0.8   1,040 3,166.4 27.2 %
    0.9   1,170 4,350.4 32.2 %
    1   1,300 5,534.5 36.8 %
    1.1   1,430 6,718.5 41.1 %
    1.2   1,560 7,902.5 45.1 %
     
    Factor Change   Operating Costs NPV at 10% IRR  
        (US$/t milled) (US$ M) (%)  
    0.85 $ 11.57 6,068.2 38.6 %
    0.93 $ 12.27 5,801.3 37.7 %
    1.00 $ 12.96 5,534.5 36.8 %
    1.18 $ 14.59 4,911.7 34.6 %
    1.35 $ 16.21 4,289.0 32.3 %
     
        Capital Costs NPV at 10% IRR  
    Factor Change   (US$ M) (US$ M) (%)  
    0.85 $ 4,222 5,812.0 41.1 %
    0.93 $ 4,385 5,673.2 38.8 %
    1.00 $ 4,547 5,534.5 36.8 %
    1.18 $ 4,927 5,210.7 32.7 %
    1.35 $ 5,306 4,886.9 29.3 %

     

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    FIGURE 1-5 PRE-TAX NPV 10% SENSITIVITY ANALYSIS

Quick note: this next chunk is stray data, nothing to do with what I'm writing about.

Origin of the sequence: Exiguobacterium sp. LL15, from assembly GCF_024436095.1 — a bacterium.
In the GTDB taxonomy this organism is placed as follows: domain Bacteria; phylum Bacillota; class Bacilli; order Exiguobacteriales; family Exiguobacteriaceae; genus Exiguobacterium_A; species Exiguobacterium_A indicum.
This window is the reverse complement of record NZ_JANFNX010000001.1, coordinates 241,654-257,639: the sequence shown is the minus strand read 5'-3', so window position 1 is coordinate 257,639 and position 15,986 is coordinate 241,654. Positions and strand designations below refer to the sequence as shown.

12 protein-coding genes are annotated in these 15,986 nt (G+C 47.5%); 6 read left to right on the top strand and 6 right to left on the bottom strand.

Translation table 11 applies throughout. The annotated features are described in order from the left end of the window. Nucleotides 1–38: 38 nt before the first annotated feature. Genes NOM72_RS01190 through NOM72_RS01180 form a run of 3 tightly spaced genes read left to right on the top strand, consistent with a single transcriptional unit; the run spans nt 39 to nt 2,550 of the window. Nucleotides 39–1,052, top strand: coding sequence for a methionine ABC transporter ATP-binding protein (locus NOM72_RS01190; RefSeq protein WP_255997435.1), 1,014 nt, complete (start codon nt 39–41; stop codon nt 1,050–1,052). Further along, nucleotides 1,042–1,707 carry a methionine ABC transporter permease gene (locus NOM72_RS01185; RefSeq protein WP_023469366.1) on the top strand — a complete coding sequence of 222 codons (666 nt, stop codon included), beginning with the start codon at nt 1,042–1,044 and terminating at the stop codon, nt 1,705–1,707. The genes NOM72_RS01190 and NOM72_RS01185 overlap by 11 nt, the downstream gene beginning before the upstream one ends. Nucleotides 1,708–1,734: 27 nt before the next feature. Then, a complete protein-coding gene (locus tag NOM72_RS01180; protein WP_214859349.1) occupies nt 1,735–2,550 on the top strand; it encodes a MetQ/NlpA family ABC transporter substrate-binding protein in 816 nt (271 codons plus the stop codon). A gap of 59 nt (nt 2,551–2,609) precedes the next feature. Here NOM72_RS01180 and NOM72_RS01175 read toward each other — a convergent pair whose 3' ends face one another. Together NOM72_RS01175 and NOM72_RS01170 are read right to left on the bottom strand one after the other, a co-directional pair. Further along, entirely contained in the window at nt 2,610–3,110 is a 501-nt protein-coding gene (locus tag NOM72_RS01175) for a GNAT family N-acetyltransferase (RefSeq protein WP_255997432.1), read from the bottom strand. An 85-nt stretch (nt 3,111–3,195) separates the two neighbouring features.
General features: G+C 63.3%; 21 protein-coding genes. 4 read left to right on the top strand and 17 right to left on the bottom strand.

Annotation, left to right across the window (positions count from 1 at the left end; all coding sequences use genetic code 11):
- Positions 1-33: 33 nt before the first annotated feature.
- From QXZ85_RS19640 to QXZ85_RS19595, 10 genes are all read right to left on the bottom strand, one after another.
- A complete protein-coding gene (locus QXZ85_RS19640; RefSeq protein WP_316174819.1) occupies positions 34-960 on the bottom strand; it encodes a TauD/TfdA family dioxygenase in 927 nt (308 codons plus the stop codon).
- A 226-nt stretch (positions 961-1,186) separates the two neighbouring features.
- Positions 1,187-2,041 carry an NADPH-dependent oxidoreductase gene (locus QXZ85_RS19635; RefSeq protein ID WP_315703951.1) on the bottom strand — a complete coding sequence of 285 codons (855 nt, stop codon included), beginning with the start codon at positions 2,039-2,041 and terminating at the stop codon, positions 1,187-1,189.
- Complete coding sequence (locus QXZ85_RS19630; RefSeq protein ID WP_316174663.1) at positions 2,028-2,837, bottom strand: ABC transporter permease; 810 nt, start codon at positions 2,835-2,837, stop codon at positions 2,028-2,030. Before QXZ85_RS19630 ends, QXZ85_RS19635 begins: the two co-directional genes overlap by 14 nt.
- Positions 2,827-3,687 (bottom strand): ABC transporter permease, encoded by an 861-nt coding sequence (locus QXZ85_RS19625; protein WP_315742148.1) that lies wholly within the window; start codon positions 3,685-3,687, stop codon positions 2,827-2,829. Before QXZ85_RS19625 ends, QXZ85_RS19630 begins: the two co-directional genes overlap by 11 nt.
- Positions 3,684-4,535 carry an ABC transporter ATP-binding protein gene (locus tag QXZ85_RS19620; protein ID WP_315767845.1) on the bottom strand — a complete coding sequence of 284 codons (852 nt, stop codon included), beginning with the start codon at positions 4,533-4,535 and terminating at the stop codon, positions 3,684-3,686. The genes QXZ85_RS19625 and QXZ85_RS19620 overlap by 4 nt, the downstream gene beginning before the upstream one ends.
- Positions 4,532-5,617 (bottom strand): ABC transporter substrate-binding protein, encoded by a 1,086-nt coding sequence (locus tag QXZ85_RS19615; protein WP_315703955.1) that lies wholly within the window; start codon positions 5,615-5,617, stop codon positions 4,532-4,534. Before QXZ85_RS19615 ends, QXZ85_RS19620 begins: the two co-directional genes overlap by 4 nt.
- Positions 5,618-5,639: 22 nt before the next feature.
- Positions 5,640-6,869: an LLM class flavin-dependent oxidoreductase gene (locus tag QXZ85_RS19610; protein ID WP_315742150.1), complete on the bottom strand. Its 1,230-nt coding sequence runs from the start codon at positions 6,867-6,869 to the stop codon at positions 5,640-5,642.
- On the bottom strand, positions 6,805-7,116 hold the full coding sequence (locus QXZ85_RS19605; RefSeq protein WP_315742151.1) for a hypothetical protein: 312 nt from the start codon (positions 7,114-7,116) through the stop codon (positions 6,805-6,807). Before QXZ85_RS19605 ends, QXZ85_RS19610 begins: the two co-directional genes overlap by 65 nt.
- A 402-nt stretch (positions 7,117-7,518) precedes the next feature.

FIGURE 1-6 PRE-TAX IRR SENSITIVITY ANALYSIS

    A sensitivity analysis of discount rates is presented in Figure 1-7 and 1-8 and shows that the Project as currently designed would be NPV positive through a 20% discount rate.

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    FIGURE 1-7 PRE-TAX DISCOUNT RATE SENSITIVITY ANALYSIS


    FIGURE 1-8 AFTER-TAX DISCOUNT RATE SENSITIVITY ANALYSIS


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    TECHNICAL SUMMARY

    PROPERTY DESCRIPTION AND LOCATION

    The Siembra Minera Project is located in the Kilometre 88 mining district of Bolivar State, in southeast Venezuela at Latitude 6° 11’ North and Longitude 61° 28’ West. The property is approximately 3.5 km west of Highway 10. Las Claritas is the closest town to the property.